I had big dreams for  myself before my PTSD, and I still do, but I have never really, truly thought I could achieve them. I felt hopeless in my trauma and wasn’t sure it would let me do anything good with my life.

Now, I am sure. I can do it.

If Lady Gaga found a way to work through her trauma to become who she is today, I can too. I will open my restaurant and my church group with my husband. I will help LGBTQIA youth and the homeless with those things. I can get there.

So if by chance you ever ready this, thank you, Lady Gaga. Thank you for inspiring me and I’m sure many others. Thank you for being you and using your platform for good. I am very grateful.

If you or someone you know needs help, visit our suicide prevention resources page. If you need a safe place to talk, you can call the Trevor Lifeline at 866-488-7386.
If you need support right now, call the Suicide Prevention Lifeline at 1-800-273-8255

If you or a loved one is affected by sexual abuse or assault and need help, call the National Sexual Assault Telephone Hotline at 1-800-656-4673 to be connected with a trained staff member from a sexual assault service provider in your area.

We want to hear your story. Become a Mighty contributor here.

Photo by Eric Garcetti 

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I’m the Girl Who Wants to Forget but Can’t

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I was sitting on the couch in between two girls, and one grabbed my arm to get me to move over. The fear and panic arose. I couldn’t think straight. “What’s going on!?” my mind screamed.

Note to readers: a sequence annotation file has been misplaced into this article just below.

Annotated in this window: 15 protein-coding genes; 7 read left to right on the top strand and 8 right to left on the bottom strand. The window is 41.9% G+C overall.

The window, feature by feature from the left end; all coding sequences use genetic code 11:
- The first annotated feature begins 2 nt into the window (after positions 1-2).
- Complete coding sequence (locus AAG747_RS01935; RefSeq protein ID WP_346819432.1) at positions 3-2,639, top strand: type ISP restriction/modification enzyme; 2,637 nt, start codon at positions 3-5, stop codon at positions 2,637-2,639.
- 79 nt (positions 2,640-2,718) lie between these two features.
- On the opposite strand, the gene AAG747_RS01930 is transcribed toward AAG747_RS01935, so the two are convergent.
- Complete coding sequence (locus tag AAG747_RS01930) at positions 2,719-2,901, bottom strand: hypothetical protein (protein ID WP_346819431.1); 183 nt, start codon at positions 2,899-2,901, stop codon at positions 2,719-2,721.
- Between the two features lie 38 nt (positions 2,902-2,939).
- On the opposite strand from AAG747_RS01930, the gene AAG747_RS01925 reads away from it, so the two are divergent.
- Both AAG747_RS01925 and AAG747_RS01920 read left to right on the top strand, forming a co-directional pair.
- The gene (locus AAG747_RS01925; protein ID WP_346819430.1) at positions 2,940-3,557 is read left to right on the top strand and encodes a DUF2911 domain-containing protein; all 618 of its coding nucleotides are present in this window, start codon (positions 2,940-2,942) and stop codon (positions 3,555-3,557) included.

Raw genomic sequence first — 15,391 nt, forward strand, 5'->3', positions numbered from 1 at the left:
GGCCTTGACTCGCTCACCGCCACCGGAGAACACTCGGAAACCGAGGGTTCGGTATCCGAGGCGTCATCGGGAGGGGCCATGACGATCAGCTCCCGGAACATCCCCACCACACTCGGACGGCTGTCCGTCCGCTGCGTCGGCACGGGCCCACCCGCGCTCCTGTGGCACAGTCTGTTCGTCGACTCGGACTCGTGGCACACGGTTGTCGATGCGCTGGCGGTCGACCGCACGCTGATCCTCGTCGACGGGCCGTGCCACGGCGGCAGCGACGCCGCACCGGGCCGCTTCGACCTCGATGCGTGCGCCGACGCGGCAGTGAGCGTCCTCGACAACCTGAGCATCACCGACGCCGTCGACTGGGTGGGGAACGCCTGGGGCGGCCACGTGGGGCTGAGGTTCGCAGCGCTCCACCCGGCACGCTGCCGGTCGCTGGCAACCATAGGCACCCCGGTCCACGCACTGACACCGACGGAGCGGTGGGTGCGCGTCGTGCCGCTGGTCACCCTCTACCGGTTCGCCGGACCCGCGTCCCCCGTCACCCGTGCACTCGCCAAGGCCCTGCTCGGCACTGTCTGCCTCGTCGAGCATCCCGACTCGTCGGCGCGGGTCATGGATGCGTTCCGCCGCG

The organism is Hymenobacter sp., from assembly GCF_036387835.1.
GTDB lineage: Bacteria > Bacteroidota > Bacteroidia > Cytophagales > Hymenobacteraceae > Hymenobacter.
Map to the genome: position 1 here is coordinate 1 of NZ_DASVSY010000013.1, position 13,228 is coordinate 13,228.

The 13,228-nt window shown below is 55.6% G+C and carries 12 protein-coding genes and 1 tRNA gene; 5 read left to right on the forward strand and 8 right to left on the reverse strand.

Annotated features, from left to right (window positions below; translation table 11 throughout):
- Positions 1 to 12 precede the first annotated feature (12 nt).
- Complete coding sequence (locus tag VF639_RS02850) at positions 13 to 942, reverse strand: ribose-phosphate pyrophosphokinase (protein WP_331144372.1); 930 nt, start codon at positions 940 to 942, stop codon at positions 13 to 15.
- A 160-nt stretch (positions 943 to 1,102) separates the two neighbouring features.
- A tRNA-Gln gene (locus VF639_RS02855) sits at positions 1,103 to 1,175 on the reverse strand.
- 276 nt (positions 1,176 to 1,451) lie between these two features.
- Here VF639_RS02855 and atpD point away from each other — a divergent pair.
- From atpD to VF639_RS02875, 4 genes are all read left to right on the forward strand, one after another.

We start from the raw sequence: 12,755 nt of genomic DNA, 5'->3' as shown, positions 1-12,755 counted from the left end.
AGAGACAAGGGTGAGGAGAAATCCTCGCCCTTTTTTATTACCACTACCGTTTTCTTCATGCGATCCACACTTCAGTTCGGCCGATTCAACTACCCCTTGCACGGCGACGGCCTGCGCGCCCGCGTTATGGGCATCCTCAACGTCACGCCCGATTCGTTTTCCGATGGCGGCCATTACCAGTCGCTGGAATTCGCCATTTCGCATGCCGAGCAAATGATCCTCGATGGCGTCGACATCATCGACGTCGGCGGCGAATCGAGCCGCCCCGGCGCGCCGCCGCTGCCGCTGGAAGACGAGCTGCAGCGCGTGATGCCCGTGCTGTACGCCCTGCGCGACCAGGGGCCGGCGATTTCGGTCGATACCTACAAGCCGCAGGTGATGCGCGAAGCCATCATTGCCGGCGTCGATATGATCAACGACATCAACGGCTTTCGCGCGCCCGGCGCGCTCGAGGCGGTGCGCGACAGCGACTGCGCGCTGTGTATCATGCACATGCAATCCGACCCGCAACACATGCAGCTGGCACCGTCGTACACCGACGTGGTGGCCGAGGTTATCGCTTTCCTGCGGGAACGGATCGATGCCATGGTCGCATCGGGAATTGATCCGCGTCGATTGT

I looked around me and could vaguely see others watching me. Maybe they saw fear on my face as I tried pulling away and snapped at her to let me go. Maybe they saw me struggling to breathe as I felt like I was being suffocated to death.

Can’t breathe.

I look for an exit but feel suffocated, boxed in, with nowhere to run or hide. I don’t know where I am. Everything is dark. All I know in this moment is fear, panic and pain.

I was standing around in a group of young adults just talking and one girl, who I barely knew, walked over to me. She got in my face, staring me down. When I was finally able to walk away, I felt so upset and agitated. Her intent gaze felt like a violation of my personal space, space that people violate to assault me.

Run!

Hide!

Scratch your skin.

Try and get the feel of their touch out of your memory.

Yet, it’s not their touch. It’s not their fault. It’s the stranger on the street. It’s the classmate on the playground. It’s the shadow walking toward you on the street. It’s the disappearing stranger in the heart of your neighborhood.